Grace Pinot, of Morgan Hill, read personal accounts printed in the Gilroy Dispatch and Morgan Hill Times and decided to call the billing department to find out what types of insurances Rural Metro accepts as “in-network.”
Pinot had not used Rural Metro, but wanted to know just in case. She was horrified to learn there were none besides government providers: MediCal, Medicare and Medicaid.
“So I need to quit my job and go on welfare,” said Pinot, who was transported by an EMR ambulance in the past and had no issues getting the cost fully covered by her insurance. “They billed my Blue Cross and that’s all there was to it.”
Division General Manager Mark Norman for Rural Metro Santa Clara County 9-1-1 said it is “not unusual” for ambulance companies to not have contracts with insurance providers for emergency services. He does not know of any in-the-works or possible future negotiations between Rural Metro and non-government major providers.
However, according to Norman, Rural Metro did negotiate terms with Valley Health Plan, a 4,500-member insurance option for County of Santa Clara employees, and submitted it for review by the county. They are still waiting for county approval to accept Valley Health Plan.
“It’s a frustrating thing for citizens and I understand that,” said Norman, who advises upset customers to visit Rural Metro’s local office at 1345 Vander Way in San Jose, call the billing line at (408) 645-7330 or go online at www.santaclaracountyemsambulance.com. “We pride ourselves in keeping our costs low to the general public.”
But members of the public, especially those with chronic medical conditions, say Rural Metro puts them between a rock and a hard place.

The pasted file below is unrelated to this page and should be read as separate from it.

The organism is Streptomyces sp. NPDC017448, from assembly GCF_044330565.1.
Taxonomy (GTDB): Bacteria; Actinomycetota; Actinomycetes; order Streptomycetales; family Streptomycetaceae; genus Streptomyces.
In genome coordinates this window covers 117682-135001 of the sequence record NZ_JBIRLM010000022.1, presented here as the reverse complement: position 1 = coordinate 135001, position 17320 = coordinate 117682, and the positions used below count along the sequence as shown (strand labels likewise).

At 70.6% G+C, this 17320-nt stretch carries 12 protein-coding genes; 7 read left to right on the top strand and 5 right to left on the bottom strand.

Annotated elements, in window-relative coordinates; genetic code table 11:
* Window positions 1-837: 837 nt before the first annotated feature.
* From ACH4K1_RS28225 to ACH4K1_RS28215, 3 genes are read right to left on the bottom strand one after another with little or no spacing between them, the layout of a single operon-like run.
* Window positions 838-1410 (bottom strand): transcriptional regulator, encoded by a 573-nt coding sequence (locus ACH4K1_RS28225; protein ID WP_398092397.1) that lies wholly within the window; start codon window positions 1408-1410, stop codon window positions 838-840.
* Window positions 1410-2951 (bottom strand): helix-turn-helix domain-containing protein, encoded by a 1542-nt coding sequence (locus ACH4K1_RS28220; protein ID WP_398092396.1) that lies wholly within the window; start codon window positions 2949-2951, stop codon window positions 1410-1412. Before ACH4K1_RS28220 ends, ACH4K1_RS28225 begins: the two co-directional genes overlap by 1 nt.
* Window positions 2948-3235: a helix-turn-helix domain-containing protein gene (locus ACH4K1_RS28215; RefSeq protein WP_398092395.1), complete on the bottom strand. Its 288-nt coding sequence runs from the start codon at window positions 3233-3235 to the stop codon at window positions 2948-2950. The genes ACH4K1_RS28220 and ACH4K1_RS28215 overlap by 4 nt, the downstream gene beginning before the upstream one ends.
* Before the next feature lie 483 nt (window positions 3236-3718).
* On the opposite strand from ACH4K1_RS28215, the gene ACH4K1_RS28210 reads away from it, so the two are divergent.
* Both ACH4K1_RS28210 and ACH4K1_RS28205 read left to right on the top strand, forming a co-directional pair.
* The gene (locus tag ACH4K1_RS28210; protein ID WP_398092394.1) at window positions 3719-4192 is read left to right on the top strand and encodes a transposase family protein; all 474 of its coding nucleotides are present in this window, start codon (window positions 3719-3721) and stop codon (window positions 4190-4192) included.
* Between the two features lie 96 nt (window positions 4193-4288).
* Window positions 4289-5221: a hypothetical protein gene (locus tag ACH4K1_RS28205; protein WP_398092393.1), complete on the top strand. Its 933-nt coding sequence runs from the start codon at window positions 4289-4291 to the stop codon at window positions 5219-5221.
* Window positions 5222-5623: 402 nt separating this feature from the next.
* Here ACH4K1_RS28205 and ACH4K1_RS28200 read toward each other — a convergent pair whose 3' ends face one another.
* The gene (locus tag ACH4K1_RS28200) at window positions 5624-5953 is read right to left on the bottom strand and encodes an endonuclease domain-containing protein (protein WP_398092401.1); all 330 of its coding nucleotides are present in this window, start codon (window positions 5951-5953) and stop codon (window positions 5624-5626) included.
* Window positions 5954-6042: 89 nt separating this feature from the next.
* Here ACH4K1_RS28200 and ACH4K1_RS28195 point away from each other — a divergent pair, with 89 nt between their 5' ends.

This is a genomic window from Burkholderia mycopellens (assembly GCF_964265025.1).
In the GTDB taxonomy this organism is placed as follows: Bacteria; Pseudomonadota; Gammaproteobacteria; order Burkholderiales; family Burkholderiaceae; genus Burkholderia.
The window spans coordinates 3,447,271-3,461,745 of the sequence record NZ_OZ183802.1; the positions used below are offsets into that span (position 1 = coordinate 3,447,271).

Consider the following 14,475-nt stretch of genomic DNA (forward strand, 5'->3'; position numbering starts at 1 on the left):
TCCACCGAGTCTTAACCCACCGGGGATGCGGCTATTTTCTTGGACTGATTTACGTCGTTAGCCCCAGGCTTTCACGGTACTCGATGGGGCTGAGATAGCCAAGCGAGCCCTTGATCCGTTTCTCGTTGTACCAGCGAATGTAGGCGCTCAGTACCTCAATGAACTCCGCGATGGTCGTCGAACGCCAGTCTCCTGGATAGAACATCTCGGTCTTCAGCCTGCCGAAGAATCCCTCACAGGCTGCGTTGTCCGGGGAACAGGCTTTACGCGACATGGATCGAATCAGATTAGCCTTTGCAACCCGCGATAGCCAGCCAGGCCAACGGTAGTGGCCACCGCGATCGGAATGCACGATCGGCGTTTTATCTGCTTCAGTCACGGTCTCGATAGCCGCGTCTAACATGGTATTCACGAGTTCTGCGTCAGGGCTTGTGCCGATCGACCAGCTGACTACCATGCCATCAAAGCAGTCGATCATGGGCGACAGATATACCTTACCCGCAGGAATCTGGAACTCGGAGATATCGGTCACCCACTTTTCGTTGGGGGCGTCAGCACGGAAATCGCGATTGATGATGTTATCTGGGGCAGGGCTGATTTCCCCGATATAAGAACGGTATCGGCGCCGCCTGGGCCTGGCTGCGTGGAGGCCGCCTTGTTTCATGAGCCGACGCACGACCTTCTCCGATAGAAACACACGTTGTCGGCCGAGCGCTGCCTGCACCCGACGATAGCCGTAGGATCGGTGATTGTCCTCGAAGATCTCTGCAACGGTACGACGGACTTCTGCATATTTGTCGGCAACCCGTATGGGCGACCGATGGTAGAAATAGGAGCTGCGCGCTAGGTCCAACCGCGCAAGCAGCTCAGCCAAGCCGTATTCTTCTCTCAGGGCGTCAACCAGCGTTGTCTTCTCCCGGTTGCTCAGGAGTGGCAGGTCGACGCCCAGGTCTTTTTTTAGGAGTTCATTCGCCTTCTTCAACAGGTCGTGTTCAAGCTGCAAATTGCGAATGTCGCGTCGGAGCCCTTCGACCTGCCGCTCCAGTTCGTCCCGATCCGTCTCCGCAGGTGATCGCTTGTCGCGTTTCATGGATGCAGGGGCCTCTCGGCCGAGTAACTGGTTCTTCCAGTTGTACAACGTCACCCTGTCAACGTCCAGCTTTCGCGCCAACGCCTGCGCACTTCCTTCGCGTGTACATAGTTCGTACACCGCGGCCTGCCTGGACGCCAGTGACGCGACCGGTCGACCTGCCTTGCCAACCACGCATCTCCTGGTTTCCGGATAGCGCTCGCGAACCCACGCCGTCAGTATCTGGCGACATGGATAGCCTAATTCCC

“They are putting everyone, not just myself, in a bad position,” explained Miles, who could not afford to pay off the remaining balance of her near $2,000 tab after her Anthem Blue Cross provider paid just $246. “I couldn’t talk (when the EMTs arrived), so I couldn’t ask, ‘Are you in my network?’”
A part-time insurance broker herself, Miles decided to fight the remainder of the bill from Rural Metro, which she agreed to pay $50 a month after Rural threatened to turn the issue over to collections. She was already paying $856 a month plus the first $3,000 of in-network expenses.
Miles ended up filing a grievance with Anthem Blue Cross and Managed Health Care Associates. In her instance, the insurance company eventually footed the ambulance bill in full.
“Bottom line is no matter what provider you have, (Rural Metro ambulances) are out of network,” said Miles, whose insurance has a $10,000 out-of-network deductible.
When the county previously used AMR, “I was always in the network,” she pointed out.
To prevent against a second $2,000 ambulance bill, which Miles was told by Anthem she would have to pay in full if transported by ambulance again, she only allows Rural Metro responders to stabilize her at home and then her husband drives her to the hospital.
Norman warned residents that insurance companies do not consider all 9-1-1 calls to be emergencies. When his EMTs arrive, they are trained to assess the patient’s condition and then present them with their options. If it is a medical emergency, they try to persuade the patient to take the ambulance ride. But if the patient is stable or not in a life-threatening state, the EMTs leave it up to the individual’s discretion on how they want to get to the hospital.
Rural Metro does offer a financial hardship program for some patients who are evaluated on a “case by case basis.”
“We’re more than willing to work with patients,” says Norman.
Scott Forstner is a general assignment reporter who covers education and other community issues for the Morgan Hill Times. Reach him at (408) 847-7158 or via email at firstname.lastname@example.org